"Delicious and Delightful Regency Romp"
The saying goes "A boy chases a girl until she catches him -
an apt description of A Merry Chase, a delicious, and
delightfully funny Regency romp as the hero "gambles" on
love and wins more than he had ever dreamed. The hero and
heroine are well matched for intelligence, wit, and
passion. No unrequited love, no gross misunderstandings,
neither party has any desire to marry as the game begins.
The moves and countermoves are well thought out and often
hilarious. The reader will appreciate early on how
wonderfully compatible this couple is (even though they
don't realize it themselves for sometime). This novel is
very different from Ms. Malvey's previous works and I think
it is her best to date.
Royce Van Cleef, Earl of Tewksbury, is happily unattached
and disgustingly lucky at games of chance. He finds his
friends' clumsy efforts at courtship highly entertaining.
Wooing a woman is a simple matter he states. A gentleman
must simply approach it in a logical fashion. His
recommendation: studied observation and a touch of
intrigue. The friends find his attitude a bit cocky,
especially since his own heart is not currently engaged.
They devise a grand scheme, a wager, to bring him down a
peg or four! The object is for Royce to win the hand of a
lady of their choosing, using his own advice. Royce agrees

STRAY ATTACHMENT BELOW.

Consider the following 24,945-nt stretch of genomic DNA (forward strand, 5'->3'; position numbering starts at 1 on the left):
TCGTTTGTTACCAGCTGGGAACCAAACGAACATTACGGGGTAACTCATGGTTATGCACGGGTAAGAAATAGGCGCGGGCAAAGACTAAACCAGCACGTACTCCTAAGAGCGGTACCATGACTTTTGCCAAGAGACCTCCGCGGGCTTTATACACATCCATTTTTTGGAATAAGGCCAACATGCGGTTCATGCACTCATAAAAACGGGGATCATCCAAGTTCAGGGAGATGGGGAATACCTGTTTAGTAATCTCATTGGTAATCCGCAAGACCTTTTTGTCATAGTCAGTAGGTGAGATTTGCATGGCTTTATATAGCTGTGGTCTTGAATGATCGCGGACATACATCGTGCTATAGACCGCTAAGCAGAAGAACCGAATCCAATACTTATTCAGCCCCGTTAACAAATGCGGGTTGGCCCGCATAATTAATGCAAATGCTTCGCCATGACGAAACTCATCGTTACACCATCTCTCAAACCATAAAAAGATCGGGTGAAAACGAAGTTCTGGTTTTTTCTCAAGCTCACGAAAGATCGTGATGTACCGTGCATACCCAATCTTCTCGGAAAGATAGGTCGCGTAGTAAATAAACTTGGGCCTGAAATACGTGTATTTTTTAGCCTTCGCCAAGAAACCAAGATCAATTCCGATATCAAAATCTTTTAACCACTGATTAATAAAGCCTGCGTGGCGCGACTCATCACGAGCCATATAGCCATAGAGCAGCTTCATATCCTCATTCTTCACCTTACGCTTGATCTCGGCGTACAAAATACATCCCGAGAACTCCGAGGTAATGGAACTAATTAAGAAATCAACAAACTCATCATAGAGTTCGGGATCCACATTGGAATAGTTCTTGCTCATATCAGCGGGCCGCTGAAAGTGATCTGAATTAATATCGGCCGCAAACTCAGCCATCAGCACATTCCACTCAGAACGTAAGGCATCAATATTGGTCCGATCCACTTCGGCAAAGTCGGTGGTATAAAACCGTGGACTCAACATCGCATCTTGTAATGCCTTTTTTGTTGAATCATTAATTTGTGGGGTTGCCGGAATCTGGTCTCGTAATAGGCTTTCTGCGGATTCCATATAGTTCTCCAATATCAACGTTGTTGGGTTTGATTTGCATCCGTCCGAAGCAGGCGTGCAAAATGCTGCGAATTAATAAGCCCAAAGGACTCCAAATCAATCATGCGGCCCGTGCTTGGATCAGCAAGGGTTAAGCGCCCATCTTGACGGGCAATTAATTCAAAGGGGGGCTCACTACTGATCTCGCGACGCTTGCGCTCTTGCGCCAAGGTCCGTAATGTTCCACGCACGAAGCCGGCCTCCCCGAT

with the stipulation that the lady must be suitable for
him. Their choice is accepted with relief. She is Lady
Laurel Simmons, who meets all Royce's criteria for a
compatible mate except ...................
Laurel has no wish to marry. Ever! She has studiously
avoided the attentions of men, having suffered the scandal
of being jilted by her fiancé, after he had received an
unexpected inheritance. She had been truly devastated to
realize that she'd been wanted primarily for her money,and
had vowed never to risk her heart again.
Royce however is stunningly clever. His methods appear to
be successful, for Laurel is intrigued in spite of herself.
After only a few days have passed, Royce feels Laurel is
ripe for the plucking. The friends view the earl's
continuing good fortune with consternation, and plot to
complicate matters a smidge. They discuss the wager
openly, with the intent of being overheard by Laurel's best
Laurel, now twice burned upon discovering that she is
simply the prize in a wager, and that her wooing has been
likened to a "fox hunt", decides to turn the tables on her
smug "suitor". She refuses his proposal and counters by
spreading the rumor of the wager to the ton leaving out
the name of the young lady to be won. The debutantes are
all atwitter at the thought of being Royce's chosen one.
Before long he is plagued by scores of young ladies, all
hoping to win his favor. Sadly the only one he is truly
interested in won't give him the time of day anymore.
Much too late Royce realizes that the game is up and that
he has much more to lose than a mere wager. Somewhere along
the way, his heart and soul had become engaged. He realizes
now that his mechanizations may have lost him the only
woman he could ever love. Royce is determined to win back
her trust. He will be her friend and use only honest
methods to win her over. His greatest fear is that it will
be too little and too late.
The game becomes more complicated as Royce's mother, a
scorned debutante, and the former fiancé - low on funds
once more, will do anything to keep the pair apart. Can
Royce convince Laurel that his love for her is genuine
before it's too late?
Copyright © 2001
Reviewed by Leslie Tramposch
Posted August 22, 2001